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Thursday, May 7, 2020

3 QUESTIONS ON... How to Better Understand How the Environments We Live in Affect Cancer Risk

With Alexander James David Wray of Western University and Leia M. Minaker, PhD, of University of Waterloo

By Sarah DiGiulio

What types of communities have the lowest cancer risk? What aspects of the environments we live in contribute most to our cancer risk? These are some of the questions researchers set out to answer in a multidisciplinary scoping review published last year in the journal Cancer (2019; doi.org/10.1002/cncr.32376). They looked at data across cancer epidemiology, urban planning, public policy, engineering, and more. It examines studies on land use, transportation, housing, greenspace, accessibility, and more.

In an interview with Oncology Times, the study's coauthors—Alexander James David Wray, a master's candidate in the Human Environments Analysis Lab at Western University in Canada, and Leia M. Minaker, PhD, Assistant Professor in the School of Planning at University of Waterloo—explained what they hope this review will accomplish, how they went about investigating complex questions, and what cancer care providers should know about it.

 

1. What were the key findings from this research and what's new about them that we didn't previously know from other research?

MINAKER: "The overarching goal of this project was to describe and synthesize the pathways by which features of our environment 'get under the skin' of residents. In other words, how do features of the built environment create risks for cancer? Alternatively, how do features of the built environment prevent cancer?

"This research wasn't so much about finding new discoveries as it was about synthesizing what exists to point to new directions for research on this topic. We wanted to work at the intersection of urban planning and medicine—because the health care system has a vested interest in planning healthy, cancer-preventing communities."

 

2. That's a fairly onerous task to try to sort out how all the features of the environments around us may affect cancer risk. How did you go about reviewing the existing data on this topic?

WRAY: "We identified 13 subject-specific databases based on previous reviews in this area, and discipline-specific expertise we were looking to incorporate in the review (including HeinOnline and LexisNexis for law-related studies, or JSTOR for social science and humanities-based papers). We developed a pathway model to frame our research findings based on theories in urban planning and geography about the interconnections between health and the built/social environment, guidance from the Institute of Medicine on the largest lifestyle and environmental risk factors of cancer, and narrowing in on the top 10 cancers in our countries of interest.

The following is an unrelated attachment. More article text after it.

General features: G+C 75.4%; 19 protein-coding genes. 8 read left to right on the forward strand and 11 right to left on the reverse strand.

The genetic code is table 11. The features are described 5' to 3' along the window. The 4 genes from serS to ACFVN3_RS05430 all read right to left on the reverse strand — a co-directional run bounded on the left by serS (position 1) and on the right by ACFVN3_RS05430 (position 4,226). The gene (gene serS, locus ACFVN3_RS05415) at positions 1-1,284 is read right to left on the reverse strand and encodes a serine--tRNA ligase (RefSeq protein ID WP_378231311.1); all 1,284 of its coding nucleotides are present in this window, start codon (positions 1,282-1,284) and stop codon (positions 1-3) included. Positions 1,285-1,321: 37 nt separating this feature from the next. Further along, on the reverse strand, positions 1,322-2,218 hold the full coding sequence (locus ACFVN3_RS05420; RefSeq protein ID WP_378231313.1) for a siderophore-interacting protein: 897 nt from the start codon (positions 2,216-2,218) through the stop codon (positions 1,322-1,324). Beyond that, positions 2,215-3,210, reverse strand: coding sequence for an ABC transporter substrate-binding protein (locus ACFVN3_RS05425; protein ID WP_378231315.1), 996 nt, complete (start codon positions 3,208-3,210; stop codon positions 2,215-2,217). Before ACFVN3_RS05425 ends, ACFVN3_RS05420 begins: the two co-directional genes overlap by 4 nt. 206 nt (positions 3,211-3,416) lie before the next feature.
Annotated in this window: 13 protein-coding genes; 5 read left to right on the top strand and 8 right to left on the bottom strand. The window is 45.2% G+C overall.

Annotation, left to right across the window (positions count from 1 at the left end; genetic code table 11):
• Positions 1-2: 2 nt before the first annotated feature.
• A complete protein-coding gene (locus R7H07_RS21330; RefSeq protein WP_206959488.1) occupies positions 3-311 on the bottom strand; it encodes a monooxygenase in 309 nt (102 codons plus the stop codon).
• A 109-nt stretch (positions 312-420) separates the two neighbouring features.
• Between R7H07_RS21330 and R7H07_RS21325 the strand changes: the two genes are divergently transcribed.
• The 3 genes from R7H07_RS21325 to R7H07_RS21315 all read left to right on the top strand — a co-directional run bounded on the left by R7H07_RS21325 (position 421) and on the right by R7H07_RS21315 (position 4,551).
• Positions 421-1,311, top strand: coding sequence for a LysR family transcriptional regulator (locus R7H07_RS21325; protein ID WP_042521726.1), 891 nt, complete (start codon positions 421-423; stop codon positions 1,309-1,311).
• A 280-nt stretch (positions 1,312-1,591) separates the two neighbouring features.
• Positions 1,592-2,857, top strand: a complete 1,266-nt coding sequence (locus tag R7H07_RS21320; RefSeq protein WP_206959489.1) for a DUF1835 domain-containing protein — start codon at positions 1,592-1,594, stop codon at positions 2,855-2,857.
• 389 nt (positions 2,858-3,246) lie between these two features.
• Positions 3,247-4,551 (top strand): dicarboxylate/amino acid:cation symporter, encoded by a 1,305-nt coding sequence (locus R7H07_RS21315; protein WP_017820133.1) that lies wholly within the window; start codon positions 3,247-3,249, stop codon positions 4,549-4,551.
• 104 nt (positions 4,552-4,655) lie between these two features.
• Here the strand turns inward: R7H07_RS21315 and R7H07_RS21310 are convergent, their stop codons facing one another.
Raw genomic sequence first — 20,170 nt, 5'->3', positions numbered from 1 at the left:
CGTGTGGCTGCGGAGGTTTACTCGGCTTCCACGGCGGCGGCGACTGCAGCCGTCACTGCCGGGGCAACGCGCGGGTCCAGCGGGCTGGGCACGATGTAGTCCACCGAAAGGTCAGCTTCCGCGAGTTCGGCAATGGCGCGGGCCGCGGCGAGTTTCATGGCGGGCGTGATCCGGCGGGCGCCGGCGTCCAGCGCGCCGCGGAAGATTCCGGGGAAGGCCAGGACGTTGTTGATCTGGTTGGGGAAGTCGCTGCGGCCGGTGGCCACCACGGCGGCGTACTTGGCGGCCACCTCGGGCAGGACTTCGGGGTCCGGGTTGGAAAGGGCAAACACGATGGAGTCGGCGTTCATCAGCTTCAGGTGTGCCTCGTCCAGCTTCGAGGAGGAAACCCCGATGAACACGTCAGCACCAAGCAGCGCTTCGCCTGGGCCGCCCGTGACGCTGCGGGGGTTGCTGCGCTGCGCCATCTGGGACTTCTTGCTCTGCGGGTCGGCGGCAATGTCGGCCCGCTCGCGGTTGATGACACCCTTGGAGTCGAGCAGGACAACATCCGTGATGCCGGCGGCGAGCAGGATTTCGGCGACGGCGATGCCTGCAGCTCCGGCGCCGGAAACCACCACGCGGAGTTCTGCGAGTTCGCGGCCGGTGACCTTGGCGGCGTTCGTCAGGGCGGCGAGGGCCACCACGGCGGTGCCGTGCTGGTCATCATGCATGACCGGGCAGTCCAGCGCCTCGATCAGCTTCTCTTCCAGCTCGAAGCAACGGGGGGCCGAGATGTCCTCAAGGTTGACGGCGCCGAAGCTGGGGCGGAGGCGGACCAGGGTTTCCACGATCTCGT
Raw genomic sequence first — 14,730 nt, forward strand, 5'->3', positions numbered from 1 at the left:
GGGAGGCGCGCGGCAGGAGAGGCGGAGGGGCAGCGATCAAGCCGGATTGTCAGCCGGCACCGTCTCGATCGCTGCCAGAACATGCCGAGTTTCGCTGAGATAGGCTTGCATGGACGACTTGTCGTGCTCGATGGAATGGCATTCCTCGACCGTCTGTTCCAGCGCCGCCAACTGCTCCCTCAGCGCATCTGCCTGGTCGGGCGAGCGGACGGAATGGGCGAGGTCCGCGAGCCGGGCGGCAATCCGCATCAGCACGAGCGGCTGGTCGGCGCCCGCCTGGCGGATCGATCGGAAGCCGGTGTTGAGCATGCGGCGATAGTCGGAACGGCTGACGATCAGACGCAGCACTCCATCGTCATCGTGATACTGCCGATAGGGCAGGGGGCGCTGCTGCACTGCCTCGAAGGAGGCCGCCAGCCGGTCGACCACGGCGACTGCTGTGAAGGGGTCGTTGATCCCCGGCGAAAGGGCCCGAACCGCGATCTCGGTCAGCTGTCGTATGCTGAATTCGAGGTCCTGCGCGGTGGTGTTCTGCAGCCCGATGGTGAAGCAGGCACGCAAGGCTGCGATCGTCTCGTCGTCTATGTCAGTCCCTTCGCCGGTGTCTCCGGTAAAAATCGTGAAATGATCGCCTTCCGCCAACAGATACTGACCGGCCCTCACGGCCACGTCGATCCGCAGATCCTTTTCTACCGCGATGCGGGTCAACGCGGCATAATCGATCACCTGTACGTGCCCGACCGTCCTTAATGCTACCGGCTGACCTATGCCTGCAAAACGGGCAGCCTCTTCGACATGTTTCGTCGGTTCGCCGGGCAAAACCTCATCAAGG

"On another note, we elected to just examine evidence from Australia, Canada, New Zealand, the United Kingdom, and the United States of America given they share similar governmental systems and division of powers in managing urban development and policy.

"The pathway model thus flows from an element of the built environment (such as land use and greenspace) to a risk factor (diet, physical activity) to one of the top 10 cancer sites. We analyzed the literature by coding each study across these three domains, and then drawing the links between the three of them to show how researchers are linking elements of the built environment through specific risk factors to particular cancer sites. We included all types of evidence, even including theoretical commentaries, to ensure we cast a wide enough net.

"While a lot of work (it took a full year of reading and systematically coding the literature), we think it paid off well by providing a broad overview of the past 20 years of research related to this topic.

"There have been a couple of other reviews on this topic. Ours was the first to incorporate several different databases and look from several different disciplinary perspectives, since we were interested in not only the health care/public health research, but also in the urban planning and social science literature. We found that over 20 percent of the literature base in the social and natural sciences was being missed in many of the reviews already on the topic. Thus, our approach broadened the viewpoint that is taken to cancer research by uncovering many interesting studies that use novel methods (including social network analysis and spatio-temporal exposure modeling based on residential histories) and assess common problems (such as screening adherence, lifestyle risk factors, etc.) with a new perspective."

 

3. What is the bottom line that practicing oncologists and cancer care providers should know about this work and the next steps of your research?

WRAY: "We definitely think there is a need for more discussion from social scientists on urban policy and planning as it relates to cancer, and on the flip side for more work from the medical field to incorporate aspects of the built, social, and natural environment into cancer research."

MINAKER: "Oncologists and cancer care providers are used to dealing with patients one at a time. But they can legitimately take a role in advocating for policies that help to create cities where the default choice is the healthy choice that helps people prevent cancer throughout their entire life course. These people are trusted members of society and have a powerful voice that should be used to push for positive changes. The earlier we can build healthy habits among people, and the more we can push our cities to making healthy and sustainable lifestyle choices easy and convenient, the greater chance we have of reducing the number of cases."